In 1992, Jacques and a small group of associates opened the Takiwasi Center in Tarapoto, on the eastern slopes of the Andes in northern Peru. That nonprofit center is dedicated to developing and testing Jacques' approach to drug rehabilitation and related research on traditional healing practices. Accommodating fifteen in-house patients, whose treatment typically lasts eight months to a year, the center's clinic is staffed by a multidisciplinary team of doctors, psychologists, a traditional healer, a journalist with an environmental focus and support staff. In its first of years of operation, 53 people enrolled in the program, and about half of them successfully completed it. The center's activities are funded by the European Union and the French government.Employing a combination of psychotherapy, art therapy, group therapy, workshops and consciousness-expanding experiences, the treatment that Jacques and his colleagues provide helps their patients explore and confront crises of purpose, meaning and personal identity. The consciousness-expanding experiences that are part of that treatment are induced by fasting, hyperventilation or nonaddictive (and not legally proscribed) plants long used in traditional healing practices. All therapies are medically monitored and scientifically tested and evaluated in the center's research laboratory.The center keeps its costs low by raising much of its own food, charging fees for training visiting professionals and marketing traditional plants and plant products. Per patient costs average about $500 per month, approximately half the amount that the Peruvian social security systems pays private groups in Lima for the rehabilitation of drug addicts.Jacques intends to maintain the center at its present size and disseminate his approach through articles in professional journals, other educational materials, training programs, professional and patient exchanges and the establishment of an informal network of Latin American therapists and researchers seeking more effective methods for healing drug addicts. The center publishes a regular newsletter, distributes articles published in professional journals and recently produced a book outlining the approach that Jacques and his colleagues employ. Jacques himself has authored or co-authored numerous articles, published in Peru and Europe, describing various aspects of his clinical activities and research.The center has also developed institutional linkages, both in Peru and abroad, to share its approach and findings. In Peru, Jacques is collaborating with the Ministry of Health and training academics and students in a joint program with the University of San Marcos in Lima. Internationally, he is engaged in patient and staff exchanges with institutions in Europe and in Argentina, Brazil and Colombia. An international conference that will feature his approach is also being planned.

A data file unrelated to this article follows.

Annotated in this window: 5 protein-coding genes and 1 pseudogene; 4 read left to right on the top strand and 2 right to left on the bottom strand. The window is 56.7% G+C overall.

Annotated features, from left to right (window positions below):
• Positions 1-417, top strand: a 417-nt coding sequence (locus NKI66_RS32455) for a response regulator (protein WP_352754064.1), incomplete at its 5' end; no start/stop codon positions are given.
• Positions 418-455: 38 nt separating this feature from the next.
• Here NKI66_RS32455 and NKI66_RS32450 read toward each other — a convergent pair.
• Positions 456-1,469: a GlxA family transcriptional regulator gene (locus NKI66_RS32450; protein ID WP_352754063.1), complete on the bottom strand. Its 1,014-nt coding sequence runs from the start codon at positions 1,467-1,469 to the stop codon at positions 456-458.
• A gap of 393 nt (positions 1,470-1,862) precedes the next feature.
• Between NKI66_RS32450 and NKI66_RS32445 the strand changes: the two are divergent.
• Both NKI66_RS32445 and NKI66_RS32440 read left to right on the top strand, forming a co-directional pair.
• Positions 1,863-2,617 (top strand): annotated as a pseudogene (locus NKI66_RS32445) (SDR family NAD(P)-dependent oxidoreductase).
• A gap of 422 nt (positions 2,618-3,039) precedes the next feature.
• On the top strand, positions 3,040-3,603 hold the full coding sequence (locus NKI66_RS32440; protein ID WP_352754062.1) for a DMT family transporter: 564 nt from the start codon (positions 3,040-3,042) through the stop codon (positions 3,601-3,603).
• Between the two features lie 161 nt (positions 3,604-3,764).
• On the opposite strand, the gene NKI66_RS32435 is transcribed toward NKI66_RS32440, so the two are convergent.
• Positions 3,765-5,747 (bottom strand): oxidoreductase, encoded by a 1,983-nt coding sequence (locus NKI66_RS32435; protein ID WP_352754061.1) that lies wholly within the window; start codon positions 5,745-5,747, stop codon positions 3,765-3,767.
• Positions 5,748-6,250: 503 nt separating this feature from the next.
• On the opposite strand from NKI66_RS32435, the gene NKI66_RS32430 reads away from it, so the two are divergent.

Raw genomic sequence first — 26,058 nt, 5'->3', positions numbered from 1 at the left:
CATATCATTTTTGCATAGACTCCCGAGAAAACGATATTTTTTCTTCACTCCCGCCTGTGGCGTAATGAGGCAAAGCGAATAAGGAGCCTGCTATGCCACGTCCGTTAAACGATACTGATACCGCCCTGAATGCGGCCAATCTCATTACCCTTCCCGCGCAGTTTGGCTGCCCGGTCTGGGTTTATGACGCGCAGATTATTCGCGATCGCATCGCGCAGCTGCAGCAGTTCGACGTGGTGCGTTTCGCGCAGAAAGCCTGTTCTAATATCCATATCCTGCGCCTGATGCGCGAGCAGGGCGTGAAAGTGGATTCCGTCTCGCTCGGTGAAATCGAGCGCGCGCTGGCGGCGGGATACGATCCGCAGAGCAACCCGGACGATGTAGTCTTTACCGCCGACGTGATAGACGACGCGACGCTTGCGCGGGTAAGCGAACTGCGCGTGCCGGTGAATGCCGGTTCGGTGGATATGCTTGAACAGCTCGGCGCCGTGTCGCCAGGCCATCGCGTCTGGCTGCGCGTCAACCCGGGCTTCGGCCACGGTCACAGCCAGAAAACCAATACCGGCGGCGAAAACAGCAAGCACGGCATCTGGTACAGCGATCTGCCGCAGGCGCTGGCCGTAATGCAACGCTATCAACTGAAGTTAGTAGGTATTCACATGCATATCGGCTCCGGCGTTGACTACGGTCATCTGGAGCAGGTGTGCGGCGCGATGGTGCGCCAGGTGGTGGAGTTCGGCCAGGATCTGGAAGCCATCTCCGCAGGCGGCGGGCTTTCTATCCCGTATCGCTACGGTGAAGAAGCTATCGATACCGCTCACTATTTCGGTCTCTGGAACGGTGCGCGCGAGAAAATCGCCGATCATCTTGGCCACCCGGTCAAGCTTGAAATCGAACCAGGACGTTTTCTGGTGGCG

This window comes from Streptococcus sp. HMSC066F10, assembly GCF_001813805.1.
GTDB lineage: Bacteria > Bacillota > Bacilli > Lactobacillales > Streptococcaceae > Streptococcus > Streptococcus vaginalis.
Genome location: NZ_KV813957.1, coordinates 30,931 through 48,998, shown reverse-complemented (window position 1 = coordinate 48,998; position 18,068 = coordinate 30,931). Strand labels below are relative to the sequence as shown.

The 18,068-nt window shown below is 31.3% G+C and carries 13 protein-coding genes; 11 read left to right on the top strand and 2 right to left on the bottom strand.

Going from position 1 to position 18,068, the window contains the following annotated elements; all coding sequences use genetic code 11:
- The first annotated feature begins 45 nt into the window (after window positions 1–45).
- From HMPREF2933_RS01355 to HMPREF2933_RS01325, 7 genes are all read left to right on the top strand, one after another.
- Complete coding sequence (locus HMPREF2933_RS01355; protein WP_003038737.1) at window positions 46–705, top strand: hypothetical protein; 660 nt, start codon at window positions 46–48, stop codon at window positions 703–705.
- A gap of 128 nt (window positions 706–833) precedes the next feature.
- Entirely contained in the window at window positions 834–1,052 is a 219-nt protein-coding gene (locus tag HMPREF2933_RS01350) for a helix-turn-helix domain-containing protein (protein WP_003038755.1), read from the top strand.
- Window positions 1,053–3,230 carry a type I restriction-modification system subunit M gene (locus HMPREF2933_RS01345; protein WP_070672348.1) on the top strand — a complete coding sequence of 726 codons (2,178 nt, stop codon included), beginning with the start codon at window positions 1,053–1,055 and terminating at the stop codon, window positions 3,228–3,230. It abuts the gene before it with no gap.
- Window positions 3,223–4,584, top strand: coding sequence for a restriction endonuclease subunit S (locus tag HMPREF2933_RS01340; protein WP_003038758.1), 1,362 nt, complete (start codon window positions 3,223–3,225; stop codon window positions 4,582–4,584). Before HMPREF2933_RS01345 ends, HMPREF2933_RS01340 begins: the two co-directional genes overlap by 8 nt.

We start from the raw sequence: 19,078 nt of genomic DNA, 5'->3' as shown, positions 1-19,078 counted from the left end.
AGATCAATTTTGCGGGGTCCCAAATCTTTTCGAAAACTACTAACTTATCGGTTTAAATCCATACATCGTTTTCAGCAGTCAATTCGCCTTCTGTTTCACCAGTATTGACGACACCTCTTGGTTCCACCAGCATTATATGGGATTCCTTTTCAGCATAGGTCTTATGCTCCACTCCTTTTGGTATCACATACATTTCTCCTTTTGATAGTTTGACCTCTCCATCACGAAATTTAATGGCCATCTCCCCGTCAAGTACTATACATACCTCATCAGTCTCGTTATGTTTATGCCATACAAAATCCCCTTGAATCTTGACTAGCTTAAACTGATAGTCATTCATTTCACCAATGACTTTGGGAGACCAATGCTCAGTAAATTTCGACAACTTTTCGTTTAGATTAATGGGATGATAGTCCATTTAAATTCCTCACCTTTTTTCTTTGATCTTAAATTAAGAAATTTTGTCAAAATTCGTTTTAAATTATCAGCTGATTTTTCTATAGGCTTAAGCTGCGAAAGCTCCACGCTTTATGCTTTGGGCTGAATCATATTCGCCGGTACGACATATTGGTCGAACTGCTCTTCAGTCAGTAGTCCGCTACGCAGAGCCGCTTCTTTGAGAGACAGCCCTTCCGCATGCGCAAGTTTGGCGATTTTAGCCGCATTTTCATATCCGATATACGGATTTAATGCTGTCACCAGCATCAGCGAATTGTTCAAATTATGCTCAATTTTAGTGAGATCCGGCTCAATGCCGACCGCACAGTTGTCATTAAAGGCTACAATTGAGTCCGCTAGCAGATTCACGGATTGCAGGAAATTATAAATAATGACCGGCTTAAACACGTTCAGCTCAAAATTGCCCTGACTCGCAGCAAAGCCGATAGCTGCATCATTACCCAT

Jacques was born in New Caledonia, spent much of his early childhood in Algeria and Djibouti, and then moved to France, where he completed his secondary education and university studies in general medicine. He pursued additional studies in tropical medicine in Belgium and then traveled to Peru, where he conducted research on the consequences of environmental, cultural and social factors for the design of an appropriate health care strategy in the Altiplano (High Plain). He received a research doctorate for his thesis on that topic from the University of Medicine in Nantes in 1984 and a further diploma in natural medicine from the University of Paris XIII in 1986.Although Jacques maintains his French nationality, he has lived and worked in Peru much of the time since 1980. He has also traveled widely in Asia and Africa and worked in various medical capacities in Tunisia, Burkina Faso and Bangladesh. Not surprisingly, he styles himself a "citizen of the world."Jacques' first post in Peru was as mission chief in a primary health care project in the Altiplano under the aegis of Médicins Sans Frontières (Doctors Without Borders). It was there, from mid-1980 until early 1983, that he undertook his thesis research while also serving as director of a hospital in the town of Lampa.In l984, during a visit to Calcutta, Jacques witnessed the spiritual tranquility of a dying man under Mother Teresa's care. And it was that experience, for reasons that he cannot fully explain, that led him to examine the contributions that traditional healing practices can make to contemporary medical understanding and care systems. He spent the next few years exploring that topic, living with and learning from traditional Amazonian healers and shamans. It was that exploration that led him to launch the Takiwasi center in 1992.Jacques complements his clinical work and medical research with a lively interest in the performing, literary and plastic arts, which he views as important "windows" to the human soul.